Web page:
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Acute severe ulcerative colitis in a population based cohort (ICURE): Outcome and complications of medical and surgical treatment
Uppsala University, Disciplinary Domain of Medicine and Pharmacy, Faculty of Medicine, Department of Medical Sciences, Gastroenterology/Hepatology.
Uppsala University, Disciplinary Domain of Medicine and Pharmacy, Faculty of Medicine, Department of Surgical Sciences, Colorectal Surgery.
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(English)Article in journal (Refereed) Submitted
National Category
Gastroenterology and Hepatology
Identifiers
URN: urn:nbn:se:uu:diva-241581OAI: oai:DiVA.org:uu-241581DiVA: diva2:779916
Available from: 2015-01-13 Created: 2015-01-13 Last updated: 2015-03-11Bibliographically approved
In thesis
1. The Inflammatory Bowel Disease Cohort of the Uppsala Region (ICURE): Epidemiology and Complications
Open this publication in new window or tab >>The Inflammatory Bowel Disease Cohort of the Uppsala Region (ICURE): Epidemiology and Complications
2015 (English)Doctoral thesis, comprehensive summary (Other academic)
Abstract [en]

The overall aims of this thesis were to investigate the incidence of inflammatory bowel disease in the Uppsala Region of Sweden, to study the clinical course and the impact of the disease with regards to complications.

Patients in Uppsala County were included in the study from the 1st of January 2005 and patients in Falun, Eskilstuna and Åland counties from the 1st of January 2007. The study was closed for all centres on the 31st of December 2009. Mean population in the study region was 305,381 in 2005–2006 and 642,117 in 2007–2009.

The mean incidence for ulcerative colitis (UC) during the time period 2005-2009 was 20.0 /100,000/year (95% CI: 16.1-23.9) and for Crohn’s disease (CD) it was 9.9/100,000/year (95% CI: 7.1-12.6). The combined incidence for UC or CD in the area was thus 29.9/100,000/year (95% CI: 25.1-34.7).

Half of the UC patients relapsed during the first year. Risk factors for relapse were female gender and young age. Colectomy during the first year was uncommon (2.5%). CD patients with complicated disease had longer symptom duration before diagnosis and less often diarrhoea and blood in stools compared to patients with non-complicated disease. The risk for surgery during the first year was 12%.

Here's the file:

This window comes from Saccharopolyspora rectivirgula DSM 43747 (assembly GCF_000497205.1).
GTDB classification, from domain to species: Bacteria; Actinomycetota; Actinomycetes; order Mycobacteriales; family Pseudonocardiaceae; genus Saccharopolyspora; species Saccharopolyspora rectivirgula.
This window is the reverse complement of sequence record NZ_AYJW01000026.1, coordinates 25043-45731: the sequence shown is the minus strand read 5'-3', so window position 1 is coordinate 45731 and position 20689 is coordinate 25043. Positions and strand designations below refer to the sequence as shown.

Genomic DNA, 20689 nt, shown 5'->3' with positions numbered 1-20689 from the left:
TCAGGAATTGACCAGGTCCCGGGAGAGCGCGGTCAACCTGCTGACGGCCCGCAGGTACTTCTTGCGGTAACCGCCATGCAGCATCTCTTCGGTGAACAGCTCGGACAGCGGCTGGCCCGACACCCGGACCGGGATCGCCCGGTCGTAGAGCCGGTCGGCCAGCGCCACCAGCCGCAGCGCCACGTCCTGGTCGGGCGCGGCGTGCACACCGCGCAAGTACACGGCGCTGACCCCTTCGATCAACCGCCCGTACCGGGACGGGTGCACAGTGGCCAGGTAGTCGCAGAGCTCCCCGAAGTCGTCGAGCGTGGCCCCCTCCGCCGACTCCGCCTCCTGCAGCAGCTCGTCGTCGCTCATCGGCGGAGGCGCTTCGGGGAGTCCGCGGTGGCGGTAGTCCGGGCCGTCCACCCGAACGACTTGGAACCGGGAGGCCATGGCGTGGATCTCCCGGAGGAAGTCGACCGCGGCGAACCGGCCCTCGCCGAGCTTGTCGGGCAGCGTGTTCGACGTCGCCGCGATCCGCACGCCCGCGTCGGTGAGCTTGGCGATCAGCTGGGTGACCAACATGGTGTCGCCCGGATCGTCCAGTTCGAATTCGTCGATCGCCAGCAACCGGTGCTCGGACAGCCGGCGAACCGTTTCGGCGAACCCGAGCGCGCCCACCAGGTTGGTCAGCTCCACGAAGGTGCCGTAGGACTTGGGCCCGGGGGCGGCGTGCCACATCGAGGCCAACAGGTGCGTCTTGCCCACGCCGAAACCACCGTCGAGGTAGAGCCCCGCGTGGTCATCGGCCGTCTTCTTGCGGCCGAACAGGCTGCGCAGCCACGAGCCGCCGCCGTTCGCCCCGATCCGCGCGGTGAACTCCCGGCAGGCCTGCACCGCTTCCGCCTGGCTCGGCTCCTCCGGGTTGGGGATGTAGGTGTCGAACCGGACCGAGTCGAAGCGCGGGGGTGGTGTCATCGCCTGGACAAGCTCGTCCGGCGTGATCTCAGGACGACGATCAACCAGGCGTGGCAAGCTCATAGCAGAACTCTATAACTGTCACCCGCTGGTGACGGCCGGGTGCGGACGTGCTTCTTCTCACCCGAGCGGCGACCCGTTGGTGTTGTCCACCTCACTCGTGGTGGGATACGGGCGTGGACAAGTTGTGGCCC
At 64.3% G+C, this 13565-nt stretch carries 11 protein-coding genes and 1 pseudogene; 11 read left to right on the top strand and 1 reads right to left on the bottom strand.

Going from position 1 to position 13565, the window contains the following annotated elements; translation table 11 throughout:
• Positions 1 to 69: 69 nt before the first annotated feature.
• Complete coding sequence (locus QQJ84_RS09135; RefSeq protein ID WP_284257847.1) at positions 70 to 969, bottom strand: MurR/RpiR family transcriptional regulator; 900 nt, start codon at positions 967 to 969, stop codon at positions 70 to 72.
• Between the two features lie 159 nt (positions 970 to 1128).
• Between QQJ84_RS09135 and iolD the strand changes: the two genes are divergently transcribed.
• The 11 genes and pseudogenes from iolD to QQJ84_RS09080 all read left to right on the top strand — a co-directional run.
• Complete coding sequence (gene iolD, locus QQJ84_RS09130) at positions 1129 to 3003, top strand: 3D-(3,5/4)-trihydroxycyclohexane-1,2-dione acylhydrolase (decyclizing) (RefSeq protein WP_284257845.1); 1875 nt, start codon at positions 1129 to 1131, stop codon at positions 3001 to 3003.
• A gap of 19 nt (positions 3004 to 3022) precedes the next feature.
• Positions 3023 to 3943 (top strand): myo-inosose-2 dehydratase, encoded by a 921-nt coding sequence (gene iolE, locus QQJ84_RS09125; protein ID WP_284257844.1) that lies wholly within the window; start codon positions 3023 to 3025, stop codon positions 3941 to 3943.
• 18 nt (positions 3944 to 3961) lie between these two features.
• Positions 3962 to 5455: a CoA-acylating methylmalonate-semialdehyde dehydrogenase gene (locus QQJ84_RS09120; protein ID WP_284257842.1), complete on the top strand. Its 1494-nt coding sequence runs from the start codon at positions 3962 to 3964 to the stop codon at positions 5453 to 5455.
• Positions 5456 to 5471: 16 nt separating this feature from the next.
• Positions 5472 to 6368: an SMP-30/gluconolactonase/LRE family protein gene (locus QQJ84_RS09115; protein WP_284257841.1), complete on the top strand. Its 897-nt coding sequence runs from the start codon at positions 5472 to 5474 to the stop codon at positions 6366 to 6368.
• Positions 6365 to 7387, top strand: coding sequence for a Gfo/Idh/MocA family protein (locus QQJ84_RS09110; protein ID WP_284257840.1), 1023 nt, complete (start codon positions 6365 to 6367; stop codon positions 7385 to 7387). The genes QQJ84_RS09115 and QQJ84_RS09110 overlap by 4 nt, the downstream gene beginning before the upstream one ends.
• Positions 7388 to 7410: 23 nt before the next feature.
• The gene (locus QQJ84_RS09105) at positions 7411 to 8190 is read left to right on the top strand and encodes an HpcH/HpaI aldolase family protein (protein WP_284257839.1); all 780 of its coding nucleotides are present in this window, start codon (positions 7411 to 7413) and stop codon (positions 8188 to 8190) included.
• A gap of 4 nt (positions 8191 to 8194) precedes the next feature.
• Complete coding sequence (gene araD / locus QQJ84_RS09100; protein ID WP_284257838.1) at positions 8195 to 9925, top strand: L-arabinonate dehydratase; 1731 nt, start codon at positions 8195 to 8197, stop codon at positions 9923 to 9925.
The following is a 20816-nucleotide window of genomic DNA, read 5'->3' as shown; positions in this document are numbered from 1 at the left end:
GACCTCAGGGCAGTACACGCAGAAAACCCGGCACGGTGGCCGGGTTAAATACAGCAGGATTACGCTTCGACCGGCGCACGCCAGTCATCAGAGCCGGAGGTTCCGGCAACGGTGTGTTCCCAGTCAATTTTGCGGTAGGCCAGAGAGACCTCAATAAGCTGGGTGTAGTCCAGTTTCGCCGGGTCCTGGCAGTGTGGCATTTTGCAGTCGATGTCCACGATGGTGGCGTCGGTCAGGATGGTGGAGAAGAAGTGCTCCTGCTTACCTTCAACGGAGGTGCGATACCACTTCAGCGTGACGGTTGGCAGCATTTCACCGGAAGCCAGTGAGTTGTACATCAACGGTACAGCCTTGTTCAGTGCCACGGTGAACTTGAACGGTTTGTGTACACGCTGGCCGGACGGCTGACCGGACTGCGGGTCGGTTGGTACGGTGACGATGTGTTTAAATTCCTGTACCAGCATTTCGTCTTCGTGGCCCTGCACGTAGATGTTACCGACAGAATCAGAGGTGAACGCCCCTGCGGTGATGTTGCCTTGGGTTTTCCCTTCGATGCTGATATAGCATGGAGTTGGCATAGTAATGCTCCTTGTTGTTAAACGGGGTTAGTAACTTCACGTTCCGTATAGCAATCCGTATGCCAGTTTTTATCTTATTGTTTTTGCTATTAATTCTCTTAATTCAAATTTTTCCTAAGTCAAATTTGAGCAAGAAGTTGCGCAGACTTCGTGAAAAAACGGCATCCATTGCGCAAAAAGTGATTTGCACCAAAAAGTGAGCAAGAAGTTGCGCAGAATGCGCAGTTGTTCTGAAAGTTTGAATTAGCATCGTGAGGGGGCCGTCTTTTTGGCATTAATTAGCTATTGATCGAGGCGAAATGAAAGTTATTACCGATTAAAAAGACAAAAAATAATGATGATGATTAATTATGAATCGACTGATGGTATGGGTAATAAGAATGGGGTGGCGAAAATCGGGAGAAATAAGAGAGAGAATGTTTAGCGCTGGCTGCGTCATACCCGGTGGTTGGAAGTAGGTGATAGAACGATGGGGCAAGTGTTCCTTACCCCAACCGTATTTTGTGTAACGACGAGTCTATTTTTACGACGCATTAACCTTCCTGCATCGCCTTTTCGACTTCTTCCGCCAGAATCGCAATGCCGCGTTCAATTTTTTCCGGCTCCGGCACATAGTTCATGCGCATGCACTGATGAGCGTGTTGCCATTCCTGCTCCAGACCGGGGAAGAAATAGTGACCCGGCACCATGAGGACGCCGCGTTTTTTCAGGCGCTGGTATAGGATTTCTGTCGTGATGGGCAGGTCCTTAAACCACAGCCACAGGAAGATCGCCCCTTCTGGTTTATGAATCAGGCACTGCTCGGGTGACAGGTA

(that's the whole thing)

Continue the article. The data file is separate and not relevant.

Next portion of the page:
The prevalence of anaemia at the time of diagnosis was 30% and after one year 18%. Anaemia was more common among newly diagnosed patients with CD compared with UC. 13% of the UC patients developed an acute severe episode. During the first 90 days 22% of these patients were subjected to colectomy. There was a significant difference between University and County hospitals in colectomy frequency (7.5% vs. 41%). The cumulative prevalence of treatment complications was 12% at the hospital with low colectomy rate versus 41% at the hospitals with high colectomy rate.

In conclusion, the incidence of UC and CD in Sweden was high compared to international studies. Colectomy frequency for UC during the first year was low. Patients with complicated CD at the time of diagnosis had longer symptom duration and less alarming symptoms compared to uncomplicated disease. Anaemia was a common trait among patients with newly diagnosed IBD and more effort is needed to treat anaemia in these patients. Severe UC can be treated safely with prolonged medical therapy instead of colectomy.

Place, publisher, year, edition, pages
Uppsala: Acta Universitatis Upsaliensis, 2015. 72 p.
Series
Digital Comprehensive Summaries of Uppsala Dissertations from the Faculty of Medicine, ISSN 1651-6206 ; 1068
Keyword
inflammatory bowel disease, ulcerative colitis, Crohn's disease, epidemiology, incidence, colectomy, anaemia, complications, surgery, classification
National Category
Gastroenterology and Hepatology
Identifiers
urn:nbn:se:uu:diva-241584 (URN)978-91-554-9148-2 (ISBN)
Public defence
2015-03-13, Auditorium Minus, Museum Gustavianum, Akademigatan 3, Uppsala, 09:00 (Swedish)
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Supervisors
Available from: 2015-02-20 Created: 2015-01-13 Last updated: 2015-03-11Bibliographically approved

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Sjöberg, DanielKarlbom, UrbanRönnblom, Anders

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